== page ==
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I'm trying my hand at harvesting wild yeast...(photos of the progress)

Scott Ickes

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As the subject line states, I'm trying to harvest wild yeast from my garden.

I followed the suggestions of Michael Tonsmiere from his website (link below)...

http://www.themadfermentationist.com/2011/04/ambient-spontaneous-yeast-starters.html

I started by making up 1 liter of 1.030 hopped (with a small handful of aged Magnum hops) starter, with a small dose of yeast nutrient.  I cooled it down to 75F and then poured into my starter flask.  I didn't aerate the wort, but I also wasn't careful about creating foaming as I poured it in.  I then threw in a small handful of raspberries from my garden and two over-ripe strawberries from my garden.  I then put an airlock on it.  It's in my garage/home brewery at about 63F ambient temperature.

A friend/homebrewer of mine harvests yeast from fruits and honey quite often and has made some excellent beers with wild yeasts, so I thought I'd give it a whirl.  Most of his end up with a Belgiany thing happening, which would be alright by me.

I have a photo of the flask right after throwing in the fruit and one from 24 hours later.  The close up photo is Day 2.  Nothing happening yet, but....we'll see how it progresses.

 

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Maine Homebrewer

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My first thought was a sourdough starter. You put a bowl of flour and water in the open window, and let the wind seed it.

I've had good results doing that for bread. Never tried it for beer.

Maybe a bowl of mash in the window catch some indigenous yeast you could use for a brew.

My thought would be that more than yeast is going to settle in. You'll catch bacteria as well. With a bread that's OK since you're going to bake it. You don't have to worry about botox leaving poison behind. It requires anaerobic conditions. But this wild yeast is something you add post-boil. And it might contain hitchhikers that taste bad.  I doubt sulphites like Campden tablets would help, since their main purpose is to stun wild yeast and let the domesticated yeast take over.That's the opposite of what you're doing.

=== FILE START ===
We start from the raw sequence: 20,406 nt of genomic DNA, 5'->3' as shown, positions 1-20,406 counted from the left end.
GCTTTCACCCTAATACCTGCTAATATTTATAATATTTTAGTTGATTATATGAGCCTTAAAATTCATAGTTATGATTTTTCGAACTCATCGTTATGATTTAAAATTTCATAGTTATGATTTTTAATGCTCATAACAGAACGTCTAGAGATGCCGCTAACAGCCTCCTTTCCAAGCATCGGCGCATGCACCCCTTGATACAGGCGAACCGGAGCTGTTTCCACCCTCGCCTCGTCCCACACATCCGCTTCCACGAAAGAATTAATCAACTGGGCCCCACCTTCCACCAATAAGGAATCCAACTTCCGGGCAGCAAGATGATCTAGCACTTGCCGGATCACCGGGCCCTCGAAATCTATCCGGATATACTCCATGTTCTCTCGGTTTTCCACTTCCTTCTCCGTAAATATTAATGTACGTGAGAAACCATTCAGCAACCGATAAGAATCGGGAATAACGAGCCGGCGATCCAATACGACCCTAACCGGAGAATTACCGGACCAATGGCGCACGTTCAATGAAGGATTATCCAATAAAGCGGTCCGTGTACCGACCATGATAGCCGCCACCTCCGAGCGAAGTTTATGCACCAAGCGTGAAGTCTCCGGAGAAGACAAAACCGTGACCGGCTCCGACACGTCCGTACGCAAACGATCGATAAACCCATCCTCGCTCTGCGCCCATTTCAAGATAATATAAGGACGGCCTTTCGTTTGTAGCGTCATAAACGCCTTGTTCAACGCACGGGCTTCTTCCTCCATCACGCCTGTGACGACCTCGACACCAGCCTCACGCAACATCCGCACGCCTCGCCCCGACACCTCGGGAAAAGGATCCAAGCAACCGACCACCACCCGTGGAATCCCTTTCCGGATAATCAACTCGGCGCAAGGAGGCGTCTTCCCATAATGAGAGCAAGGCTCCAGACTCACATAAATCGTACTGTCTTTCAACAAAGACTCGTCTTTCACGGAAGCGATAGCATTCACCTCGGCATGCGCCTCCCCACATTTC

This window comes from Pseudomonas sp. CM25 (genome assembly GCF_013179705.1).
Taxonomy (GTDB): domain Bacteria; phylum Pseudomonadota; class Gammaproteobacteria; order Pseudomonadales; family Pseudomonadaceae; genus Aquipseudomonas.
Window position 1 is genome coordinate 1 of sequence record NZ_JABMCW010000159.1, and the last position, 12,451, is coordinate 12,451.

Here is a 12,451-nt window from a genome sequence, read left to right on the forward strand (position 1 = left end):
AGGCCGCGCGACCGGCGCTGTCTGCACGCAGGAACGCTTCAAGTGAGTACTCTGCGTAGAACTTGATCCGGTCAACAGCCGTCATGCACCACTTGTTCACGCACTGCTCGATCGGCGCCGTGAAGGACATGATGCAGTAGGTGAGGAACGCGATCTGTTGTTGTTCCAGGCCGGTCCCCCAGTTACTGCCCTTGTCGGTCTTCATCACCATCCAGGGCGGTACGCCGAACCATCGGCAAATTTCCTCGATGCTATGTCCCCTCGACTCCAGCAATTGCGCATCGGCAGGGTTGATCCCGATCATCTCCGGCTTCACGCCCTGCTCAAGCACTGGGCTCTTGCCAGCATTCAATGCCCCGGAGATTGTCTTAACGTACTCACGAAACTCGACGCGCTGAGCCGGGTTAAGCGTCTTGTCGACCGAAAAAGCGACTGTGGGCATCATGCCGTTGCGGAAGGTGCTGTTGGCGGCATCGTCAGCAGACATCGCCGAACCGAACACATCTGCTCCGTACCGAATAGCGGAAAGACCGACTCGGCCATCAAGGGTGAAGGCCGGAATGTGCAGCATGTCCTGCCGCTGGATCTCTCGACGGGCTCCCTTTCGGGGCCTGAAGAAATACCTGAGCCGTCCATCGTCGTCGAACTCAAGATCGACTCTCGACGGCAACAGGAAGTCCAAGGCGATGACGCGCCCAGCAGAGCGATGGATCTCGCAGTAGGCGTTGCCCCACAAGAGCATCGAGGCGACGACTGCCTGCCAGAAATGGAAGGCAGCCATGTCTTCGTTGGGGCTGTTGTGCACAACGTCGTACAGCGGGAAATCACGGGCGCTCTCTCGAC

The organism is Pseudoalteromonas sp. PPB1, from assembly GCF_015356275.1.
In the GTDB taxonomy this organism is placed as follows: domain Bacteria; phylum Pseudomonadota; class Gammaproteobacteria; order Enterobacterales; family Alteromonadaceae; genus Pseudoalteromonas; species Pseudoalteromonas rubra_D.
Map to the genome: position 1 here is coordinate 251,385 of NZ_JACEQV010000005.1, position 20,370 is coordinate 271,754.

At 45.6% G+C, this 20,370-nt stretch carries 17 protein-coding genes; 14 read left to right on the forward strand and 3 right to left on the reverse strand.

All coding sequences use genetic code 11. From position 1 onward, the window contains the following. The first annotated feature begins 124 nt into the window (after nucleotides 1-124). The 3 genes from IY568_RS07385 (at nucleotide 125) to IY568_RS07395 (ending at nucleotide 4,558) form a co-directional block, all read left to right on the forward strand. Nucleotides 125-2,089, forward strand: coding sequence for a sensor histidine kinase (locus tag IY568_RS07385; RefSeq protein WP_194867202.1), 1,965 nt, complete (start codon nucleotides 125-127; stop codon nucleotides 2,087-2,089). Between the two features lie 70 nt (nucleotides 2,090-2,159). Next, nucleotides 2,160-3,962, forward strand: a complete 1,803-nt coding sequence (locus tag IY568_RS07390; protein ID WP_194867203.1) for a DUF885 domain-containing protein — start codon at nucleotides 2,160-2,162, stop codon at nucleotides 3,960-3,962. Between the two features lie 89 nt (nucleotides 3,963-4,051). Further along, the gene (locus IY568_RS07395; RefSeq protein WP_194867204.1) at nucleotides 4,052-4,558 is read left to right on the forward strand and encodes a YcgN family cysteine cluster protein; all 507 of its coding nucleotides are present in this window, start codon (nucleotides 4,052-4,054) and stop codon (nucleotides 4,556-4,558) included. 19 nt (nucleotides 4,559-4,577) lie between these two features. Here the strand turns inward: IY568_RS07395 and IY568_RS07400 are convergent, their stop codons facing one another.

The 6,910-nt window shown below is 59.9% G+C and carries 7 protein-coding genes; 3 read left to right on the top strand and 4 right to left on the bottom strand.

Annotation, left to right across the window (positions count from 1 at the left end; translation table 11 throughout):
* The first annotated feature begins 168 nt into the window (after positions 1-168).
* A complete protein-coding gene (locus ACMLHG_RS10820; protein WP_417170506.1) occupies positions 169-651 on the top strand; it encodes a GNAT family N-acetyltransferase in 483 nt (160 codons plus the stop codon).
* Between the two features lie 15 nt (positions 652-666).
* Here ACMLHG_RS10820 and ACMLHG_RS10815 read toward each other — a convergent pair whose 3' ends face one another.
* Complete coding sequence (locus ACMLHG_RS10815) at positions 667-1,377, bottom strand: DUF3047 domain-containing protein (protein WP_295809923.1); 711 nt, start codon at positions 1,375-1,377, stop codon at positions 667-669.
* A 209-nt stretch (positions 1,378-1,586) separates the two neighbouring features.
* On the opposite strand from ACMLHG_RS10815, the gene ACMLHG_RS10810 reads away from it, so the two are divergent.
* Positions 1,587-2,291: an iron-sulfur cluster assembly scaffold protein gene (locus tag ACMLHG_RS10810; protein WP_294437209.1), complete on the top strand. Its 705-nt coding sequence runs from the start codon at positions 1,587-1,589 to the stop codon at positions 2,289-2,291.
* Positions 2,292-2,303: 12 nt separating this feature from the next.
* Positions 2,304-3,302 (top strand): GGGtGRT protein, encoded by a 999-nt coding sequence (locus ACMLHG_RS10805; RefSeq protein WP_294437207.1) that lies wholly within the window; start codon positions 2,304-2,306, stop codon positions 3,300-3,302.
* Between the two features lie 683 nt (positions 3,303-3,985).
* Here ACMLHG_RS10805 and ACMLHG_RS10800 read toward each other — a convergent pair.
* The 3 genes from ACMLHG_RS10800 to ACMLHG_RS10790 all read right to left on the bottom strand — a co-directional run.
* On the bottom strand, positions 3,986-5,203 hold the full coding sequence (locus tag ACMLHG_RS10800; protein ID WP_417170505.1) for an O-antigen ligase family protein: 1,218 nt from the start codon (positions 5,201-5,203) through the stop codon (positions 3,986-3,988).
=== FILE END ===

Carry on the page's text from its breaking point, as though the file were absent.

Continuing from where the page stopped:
Keep posting. I am interested in seeing how this turns out.
 

TAHammerton

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I am very interested in how this works out.

I think we are all used to dealing with yeast by the 100 billion cell count, and a project like this is probably starting with a lot less than a million. Could take a while.....
 

Scott Ickes

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I made a honey wheat that my wife really liked.  So I did the same thing with the dregs from the last bottle.  I was able to get enough yeast by stepping the starter up a few times to pitch another batch, six months after I made the first batch.  It turned out exactly the same when using yeast propogated from the bottle dregs.
 

bobo1898

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Were there any results on this?

I followed the Mike's link over a month ago but I didn't add fruit as you did. I made hopped (aged) wort without nutrient. Capped the starter in a growler and observed varying airlock activity over the course of a month. It had a tomato-y/spicy smell.

I tried to step it up and toss it on a stir plate for 5 days and observed no activity. I did a gravity test and found that it hadn't dropped any points at all. Ended up dumping it.

Overnight temp on starter day was 45-50 degrees. It eventually cooled down and brought to 66-68 with an airlock.
 

Cheetos

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I have harvested yeast several times from various fruits, my favorite being raspberries.  I will drop a few raspberries into some starter wort and it usually takes a week or so at 70ish temps to show any signs of fermentation.  Let me just warn you that the results from this step usually smell pretty bad.  Sometimes vomit or sweaty socks, or even strong cheese.  Once fermentation is done, usually around the 2 week mark, cold crash, decant, and pitch into another starter.  Do this 3 or 4 times to build up the cell count and you should be good to go.  Taste each step and make sure the flavor profile is going the way you want.  I've had about 50% success this way and most wild yeasts do have Belgian Saison characteristics.
 
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